But fans felt otherwise.  The year 1982 was the dawn of the VHS/VCR age, and I remember when this movie was released on video, it suddenly started gaining momentum and word of mouth spread rapidly.  And like I said, today John Carpenter’s THE THING is heralded as a horror movie classic, and rightly so.

The screenplay by Bill Lancaster contains lots of memorable lines.  Let’s have a look:

Even though the film is loaded with gory special effects, it still generates a sense of mystery and creepiness early on, like here when Blair (Wilford Brimley) explains his findings after his autopsy on the slaughtered dogs:

BLAIR:  You see, what we’re talking about here is an organism that imitates other life forms, and it imitates them perfectly. When this thing attacked our dogs it tried to digest them… absorb them, and in the process shape its own cells to imitate them. This for instance. That’s not dog. It’s imitation. We got to it before it had time to finish.

NORRIS:  Finish what?

BLAIR:  Finish imitating these dogs.

 

And again, later when Fuchs asks to speak with MacReady (Kurt Russell) privately to read him Blair’s notes and to tell him his fears about what’s really going on inside the camp.  At this point in the movie, neither the characters nor the audience knows yet what the Thing is, and so these scenes of dialogue set the groundwork for introducing the horror which is yet to come.

FUCHS:  There’s something wrong with Blair. He’s locked himself in his room and he won’t answer the door, so I took one of his notebooks from the lab.

MACREADY:   Yeah?

FUCHS: Listen: (Reading from Blair’s notes)  “It could have imitated a million life forms on a million planets. It could change into any one of them at any time. Now, it wants life forms on Earth.”

MACREADY:  It’s getting cold in here, Fuchs, and I haven’t slept for two days.

FUCHS:  Wait a minute, Mac, wait a minute.  “It needs to be alone and in close proximity with the life form to be absorbed. The chameleon strikes in the dark.”

MACREADY:  So is Blair cracking up or what?

FUCHS:  Damn it, MacReady!  “There is still cellular activity in these burned remains. They’re not dead yet!

 

Kurt Russell’s MacReady gets a lot of the good lines in the movie, especially later on as his character emerges as the natural leader among the camp and the most promising opponent of the Thing.  But first he has to deal with his own men, as they suspect him of being the Thing.  In this scene, he holds off his men with some dynamite, something that Childs (Keith David) scoffs at:

CHILDS:   You’re gonna have to sleep sometime, MacReady.

MACREADY:  I’m a real light sleeper, Childs.

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“I’m a real light sleeper, Childs.”

Later, Macready devises a test to reveal the identity of the Thing, in one of the movie’s best scenes.  Let’s listen:

MACREADY:  I know I’m human. And if you were all these things, then you’d just attack me right now, so some of you are still human. This thing doesn’t want to show itself, it wants to hide inside an imitation. It’ll fight if it has to, but it’s vulnerable out in the open. If it takes us over, then it has no more enemies, nobody left to kill it. And then it’s won.

We’re gonna draw a little bit of everybody’s blood… ’cause we’re gonna find out who’s The Thing. Watching Norris in there gave me the idea that… maybe every part of him was a whole, every little piece was an individual animal with a built-in desire to protect its own life. You see, when a man bleeds, it’s just tissue, but blood from one of you Things won’t obey when it’s attacked. It’ll try and survive… crawl away from a hot needle, say.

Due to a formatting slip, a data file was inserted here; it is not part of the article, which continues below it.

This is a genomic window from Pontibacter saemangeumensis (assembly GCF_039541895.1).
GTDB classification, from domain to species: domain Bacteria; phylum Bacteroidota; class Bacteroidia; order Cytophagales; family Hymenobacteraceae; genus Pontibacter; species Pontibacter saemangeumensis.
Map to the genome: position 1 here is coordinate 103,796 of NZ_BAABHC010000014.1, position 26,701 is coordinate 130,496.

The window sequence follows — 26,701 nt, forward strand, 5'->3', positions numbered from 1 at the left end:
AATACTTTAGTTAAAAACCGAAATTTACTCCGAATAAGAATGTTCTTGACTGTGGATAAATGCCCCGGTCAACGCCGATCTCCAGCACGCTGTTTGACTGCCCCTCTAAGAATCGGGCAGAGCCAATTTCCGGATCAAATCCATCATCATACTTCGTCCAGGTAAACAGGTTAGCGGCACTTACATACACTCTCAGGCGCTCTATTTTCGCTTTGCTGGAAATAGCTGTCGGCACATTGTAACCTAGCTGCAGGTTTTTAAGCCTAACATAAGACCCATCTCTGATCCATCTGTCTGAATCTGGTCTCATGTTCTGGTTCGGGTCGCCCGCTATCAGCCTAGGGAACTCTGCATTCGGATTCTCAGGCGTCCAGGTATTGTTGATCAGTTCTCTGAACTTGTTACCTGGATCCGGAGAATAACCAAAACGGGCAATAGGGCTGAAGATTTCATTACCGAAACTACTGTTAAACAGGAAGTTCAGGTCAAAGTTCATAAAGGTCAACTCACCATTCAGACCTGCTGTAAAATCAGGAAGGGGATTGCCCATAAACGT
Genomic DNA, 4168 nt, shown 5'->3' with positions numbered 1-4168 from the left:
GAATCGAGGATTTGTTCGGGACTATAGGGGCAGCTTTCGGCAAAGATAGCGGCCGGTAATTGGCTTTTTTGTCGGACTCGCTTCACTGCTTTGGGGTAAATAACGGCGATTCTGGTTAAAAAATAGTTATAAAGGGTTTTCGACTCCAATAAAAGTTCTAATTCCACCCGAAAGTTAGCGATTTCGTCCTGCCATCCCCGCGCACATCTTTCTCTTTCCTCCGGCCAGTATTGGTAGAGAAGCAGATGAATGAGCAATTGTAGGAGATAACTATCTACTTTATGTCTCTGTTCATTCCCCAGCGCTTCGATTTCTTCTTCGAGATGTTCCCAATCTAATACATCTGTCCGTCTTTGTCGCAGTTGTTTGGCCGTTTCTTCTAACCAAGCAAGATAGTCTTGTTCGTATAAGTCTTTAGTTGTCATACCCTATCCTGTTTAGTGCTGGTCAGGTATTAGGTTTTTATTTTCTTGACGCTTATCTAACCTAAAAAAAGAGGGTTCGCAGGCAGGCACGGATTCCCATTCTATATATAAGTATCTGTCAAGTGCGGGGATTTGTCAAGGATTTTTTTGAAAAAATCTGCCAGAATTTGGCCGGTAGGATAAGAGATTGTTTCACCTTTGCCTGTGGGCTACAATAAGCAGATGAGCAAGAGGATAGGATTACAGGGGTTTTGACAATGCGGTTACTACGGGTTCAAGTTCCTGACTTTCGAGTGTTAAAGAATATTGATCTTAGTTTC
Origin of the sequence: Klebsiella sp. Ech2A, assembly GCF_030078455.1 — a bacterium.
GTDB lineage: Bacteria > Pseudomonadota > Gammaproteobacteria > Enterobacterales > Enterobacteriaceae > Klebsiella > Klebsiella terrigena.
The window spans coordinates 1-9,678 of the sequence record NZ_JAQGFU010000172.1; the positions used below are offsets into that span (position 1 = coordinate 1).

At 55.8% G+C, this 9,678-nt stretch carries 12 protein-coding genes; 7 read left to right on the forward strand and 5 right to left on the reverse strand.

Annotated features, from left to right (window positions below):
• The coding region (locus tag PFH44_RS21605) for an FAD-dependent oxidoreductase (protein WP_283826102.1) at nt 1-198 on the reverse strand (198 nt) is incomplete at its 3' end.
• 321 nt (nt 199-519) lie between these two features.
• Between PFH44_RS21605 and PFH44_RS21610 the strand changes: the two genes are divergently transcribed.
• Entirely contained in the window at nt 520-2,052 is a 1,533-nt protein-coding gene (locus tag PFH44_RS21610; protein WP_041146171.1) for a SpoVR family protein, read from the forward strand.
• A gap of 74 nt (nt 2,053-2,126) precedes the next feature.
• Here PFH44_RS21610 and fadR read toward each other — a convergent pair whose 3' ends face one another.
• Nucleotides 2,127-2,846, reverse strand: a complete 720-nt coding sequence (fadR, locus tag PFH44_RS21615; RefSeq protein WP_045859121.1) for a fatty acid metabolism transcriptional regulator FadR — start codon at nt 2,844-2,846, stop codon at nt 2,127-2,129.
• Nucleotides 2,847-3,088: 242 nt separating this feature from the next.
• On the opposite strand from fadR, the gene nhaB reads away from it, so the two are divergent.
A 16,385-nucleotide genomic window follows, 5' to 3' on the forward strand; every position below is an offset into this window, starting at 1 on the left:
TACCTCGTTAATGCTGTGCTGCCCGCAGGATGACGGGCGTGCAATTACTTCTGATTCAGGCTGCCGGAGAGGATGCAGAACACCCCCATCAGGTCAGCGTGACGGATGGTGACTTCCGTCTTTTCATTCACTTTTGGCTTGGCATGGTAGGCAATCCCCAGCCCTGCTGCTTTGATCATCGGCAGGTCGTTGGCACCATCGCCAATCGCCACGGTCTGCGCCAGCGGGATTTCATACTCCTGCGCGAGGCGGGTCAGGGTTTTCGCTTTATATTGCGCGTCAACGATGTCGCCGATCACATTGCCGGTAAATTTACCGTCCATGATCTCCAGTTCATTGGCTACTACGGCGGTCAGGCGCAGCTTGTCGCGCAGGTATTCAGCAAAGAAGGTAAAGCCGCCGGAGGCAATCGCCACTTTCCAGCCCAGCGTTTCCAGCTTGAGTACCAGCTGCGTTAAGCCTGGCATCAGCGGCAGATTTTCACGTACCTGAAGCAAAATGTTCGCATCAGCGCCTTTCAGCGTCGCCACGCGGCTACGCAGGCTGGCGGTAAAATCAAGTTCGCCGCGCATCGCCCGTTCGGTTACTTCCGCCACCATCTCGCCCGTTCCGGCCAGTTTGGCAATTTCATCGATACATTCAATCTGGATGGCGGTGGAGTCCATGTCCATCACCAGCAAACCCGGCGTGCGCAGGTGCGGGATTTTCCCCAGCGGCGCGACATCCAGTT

Later, when they try to restore power to their camp, Garry (Donald Moffat)  makes a grim discovery and in this scene tells MacReady the bad news:

GARRY: The generator’s gone.

MACREADY:  Any way we can we fix it?

GARRY:  It’s gone, MacReady.

Meaning it is no longer physically there.  Yikes!

 

Two of the best lines from THE THING come from two of the supporting characters.  Donald Moffat’s Garry has one of them.  In the scene where MacReady performs his test to learn the Thing’s identity, Garry is one of the men he trusts the least at the time, and so he had Garry tied to a couch along with two other men.  One of the men turns out to be the Thing in one of the movie’s most exciting sequences.  After it’s done, and both the characters and audience breathe a sigh of relief, Garry still finds himself tied to the couch.  And after a moment’s pause, he says:

GARRY:  I know you gentlemen have been through a lot, but when you find the time, I’d rather not spend the rest of this winter TIED TO THIS F—-ING COUCH!

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Get me off this couch, please.

But hands down, the best line in the movie and certainly the most memorable line in the movie, belongs to Palmer (David Clennon).  After an intense battle with the Thing, the severed head of one of its victims sprouts legs and crawls away like a giant spider.  Palmer, wide-eyed and incredulous, sees this spectacle and says,

PALMER:  You gotta be f—in’ kidding.

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Well, I hope  you enjoyed this look at memorable quotes from John Carpenter’s THE THING, screenplay by Bill Lancaster, a true masterpiece of horror movie cinema.

That’s it for now.  Join me again next time when we look at more memorable quotes from another cool movie.

Thanks for reading!

—Michael

 

10 CLOVERFIELD LANE (2016) Is NOT the Sequel CLOVERFIELD Fans Have Been Waiting For

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Let’s get this out of the way right now:  10 CLOVERFIELD LANE (2016) is not a sequel to CLOVERFIELD (2008), arguably one of the best giant monster movies ever made.  For this reason alone, this well-written, acted, and directed thriller is flawed.